Book Review: Theology of Work Bible Commentary, Volume 1: Genesis through DeuteronomyBlog / External content not produced by TOW Project
This review of Theology of Work Bible Commentary: Volume 1 is from Corban School of Ministry's magazine Dedicated, by Garrett Trott, February 18, 2016.
Often when thinking of a Bible commentary, one considers a work that might be used in constructing a sermon or a lesson plan. One does not often consider a work that you would pick up and read from cover to cover. While still a commentary, because of its uniqueness in content, tone, and applicable nature, one might want to make an exception for the Theology of Work Bible Commentary (TWBC).
The 212 pages of the first volume of the TWBC are broken up into five sections, one for each book: Genesis, Exodus, Leviticus, Numbers, and Deuteronomy. At first glance, each section is similar to what one might expect in a commentary. TWBC goes through each major section of these five books, passage by passage and discusses the text and its modern day application. Most will agree that this kind of work is typically used in a reference fashion, that is, one reads the commentary of a particular passage and puts the work down. However, TWBC provides some remarkable insight into applying biblical principles into everyday life, making it a worthwhile read from cover to cover. For anyone interested in learning how God can be glorified through their traditional weekday job, TWBC offers incredible insight on how to do so.
TWBC is composed by a unique international mix of biblical and theological scholars and business practitioners. This mix provides an excellent blend of thoughtful application based on a firm exegetical framework.
A great example of this can be seen in TWBC’s discussion of the tower of Babel (Genesis 11), where the authors suggest that perhaps the tower of Babel can be seen as an example of a wrong way to handle power and authority. The authors argue that the tower of Babel is an example where centralization brought about corruption. They move on to argue that perhaps in some contexts, God is calling those who have authority and power to disperse, delegate, authorize, and train others, rather than doing it all by oneself. It should be noted that the authors do not attempt to argue that this is the sole teaching of this passage, but in humility they suggest this as an application of some of the principles behind the tower of Babel. This is just one, of several, ways that the contributors look at Old Testament narrative and apply it to work and leadership scenarios.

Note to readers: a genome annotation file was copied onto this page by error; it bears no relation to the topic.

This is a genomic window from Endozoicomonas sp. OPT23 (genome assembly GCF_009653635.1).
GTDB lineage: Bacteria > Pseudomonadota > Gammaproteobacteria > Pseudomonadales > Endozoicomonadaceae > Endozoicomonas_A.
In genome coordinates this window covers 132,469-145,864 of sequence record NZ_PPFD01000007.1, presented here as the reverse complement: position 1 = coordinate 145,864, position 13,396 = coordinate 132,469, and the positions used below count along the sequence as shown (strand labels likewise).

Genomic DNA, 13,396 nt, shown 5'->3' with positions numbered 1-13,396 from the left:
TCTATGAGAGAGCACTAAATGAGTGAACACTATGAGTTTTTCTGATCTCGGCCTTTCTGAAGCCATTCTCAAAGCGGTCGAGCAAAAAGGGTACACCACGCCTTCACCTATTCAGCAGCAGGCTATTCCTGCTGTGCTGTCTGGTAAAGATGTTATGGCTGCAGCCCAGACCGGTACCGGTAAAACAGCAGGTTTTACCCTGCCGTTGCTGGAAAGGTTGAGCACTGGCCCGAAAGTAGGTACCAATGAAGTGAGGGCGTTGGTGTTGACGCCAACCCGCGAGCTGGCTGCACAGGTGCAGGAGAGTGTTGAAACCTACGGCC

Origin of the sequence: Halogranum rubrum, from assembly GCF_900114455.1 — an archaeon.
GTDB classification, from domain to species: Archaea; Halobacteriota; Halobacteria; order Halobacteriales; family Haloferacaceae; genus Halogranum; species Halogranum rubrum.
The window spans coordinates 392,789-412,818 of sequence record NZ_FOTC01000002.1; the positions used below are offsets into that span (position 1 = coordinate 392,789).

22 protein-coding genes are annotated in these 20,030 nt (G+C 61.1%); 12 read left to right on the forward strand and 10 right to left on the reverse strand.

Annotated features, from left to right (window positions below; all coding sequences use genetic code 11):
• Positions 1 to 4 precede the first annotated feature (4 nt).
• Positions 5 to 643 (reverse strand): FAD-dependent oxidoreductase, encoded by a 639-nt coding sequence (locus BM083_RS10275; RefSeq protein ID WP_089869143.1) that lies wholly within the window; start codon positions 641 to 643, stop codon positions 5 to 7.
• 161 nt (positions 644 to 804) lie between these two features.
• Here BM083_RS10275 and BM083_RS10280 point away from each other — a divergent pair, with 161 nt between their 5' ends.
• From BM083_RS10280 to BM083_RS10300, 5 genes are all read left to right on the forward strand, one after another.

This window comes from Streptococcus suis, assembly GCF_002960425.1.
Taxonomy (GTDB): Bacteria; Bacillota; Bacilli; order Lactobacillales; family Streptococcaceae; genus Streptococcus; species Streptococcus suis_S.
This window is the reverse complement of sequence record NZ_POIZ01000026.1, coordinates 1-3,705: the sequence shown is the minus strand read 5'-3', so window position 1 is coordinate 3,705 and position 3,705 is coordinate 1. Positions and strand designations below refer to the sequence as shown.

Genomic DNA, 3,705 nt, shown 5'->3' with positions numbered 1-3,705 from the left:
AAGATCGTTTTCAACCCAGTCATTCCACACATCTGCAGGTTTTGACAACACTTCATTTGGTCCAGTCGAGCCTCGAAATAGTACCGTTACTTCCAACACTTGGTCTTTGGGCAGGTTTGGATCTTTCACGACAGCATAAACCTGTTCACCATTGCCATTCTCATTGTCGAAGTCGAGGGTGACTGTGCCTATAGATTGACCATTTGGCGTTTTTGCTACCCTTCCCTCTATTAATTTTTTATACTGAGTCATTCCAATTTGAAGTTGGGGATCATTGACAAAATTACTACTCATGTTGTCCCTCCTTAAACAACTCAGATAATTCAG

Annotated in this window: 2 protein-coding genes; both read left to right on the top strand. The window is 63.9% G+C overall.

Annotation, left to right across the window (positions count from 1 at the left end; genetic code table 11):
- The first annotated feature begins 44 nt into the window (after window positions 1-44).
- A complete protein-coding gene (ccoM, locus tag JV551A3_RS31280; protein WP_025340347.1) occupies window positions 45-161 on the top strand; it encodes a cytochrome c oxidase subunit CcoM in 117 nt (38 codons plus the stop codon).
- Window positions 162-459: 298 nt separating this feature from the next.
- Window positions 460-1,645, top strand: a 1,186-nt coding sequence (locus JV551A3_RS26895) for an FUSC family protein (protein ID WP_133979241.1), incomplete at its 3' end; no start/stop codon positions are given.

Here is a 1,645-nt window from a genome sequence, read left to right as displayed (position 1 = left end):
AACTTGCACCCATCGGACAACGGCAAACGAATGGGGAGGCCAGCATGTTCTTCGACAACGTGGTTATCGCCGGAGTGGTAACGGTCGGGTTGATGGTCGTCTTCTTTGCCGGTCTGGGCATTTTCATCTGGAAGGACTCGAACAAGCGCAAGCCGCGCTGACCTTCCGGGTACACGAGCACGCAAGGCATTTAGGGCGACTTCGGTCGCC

Excellent examples of applying elements of the Pentateuch to work scenarios continue to abound. Another example occurs is Leviticus 19, which talks about gleaning, the process through which land owners harvested their land one time and left the remaining for the poor to utilize. Most would agree that poverty is an issue in 21st century America.
Many governmental and social systems have attempted to resolve the issue with little to no success. While gleaning is not as applicable today as it might have been in a more agrarian culture, the authors insists that “the gleaning system in Leviticus does place an obligation on the owners of productive assets to ensure that marginalized people have the opportunity to work for a living” (p. 128). Intriguing application of a passage that is often ignored in modern day preaching.
The utility of this book expands with the Theology of Work web-site (to which they make reference in their commentary): https://www.theologyofwork.org/. This web-site expands the utility of this work ten-fold. All five volumes of this work are available online at no cost, making this remarkable work not only available to those who want to purchase a print copy, but to those who are simply intrigued with greater empathy regarding how an understanding of Scripture can impact their day to day work.
The web-site also provides additional resources to the text. For example, in the commentary of Exodus 20:15, “You shall not steal,” the authors comment on how the concept of stealing goes beyond robbing someone. It can include misappropriating resources or using deception to make sales. The authors then note that there is further elaboration on this in the section entitled, “Puffery/Exaggeration” in Truth & Deception at www.theologyofowork.org. This section adds further insight into the development of theological principles into modern day work.
Overall, this work provides excellent insight into how Scripture can be applied to modern day work. The inclusion of the word “commentary” in the title of the TWBC should not deter businessmen or businesswomen from looking into this work to understand how God can be glorified through their day to day working. Nor should the practical nature of this work discourage the pastor or scholar from looking at this fresh insight to the applicability of God’s word in the modern day.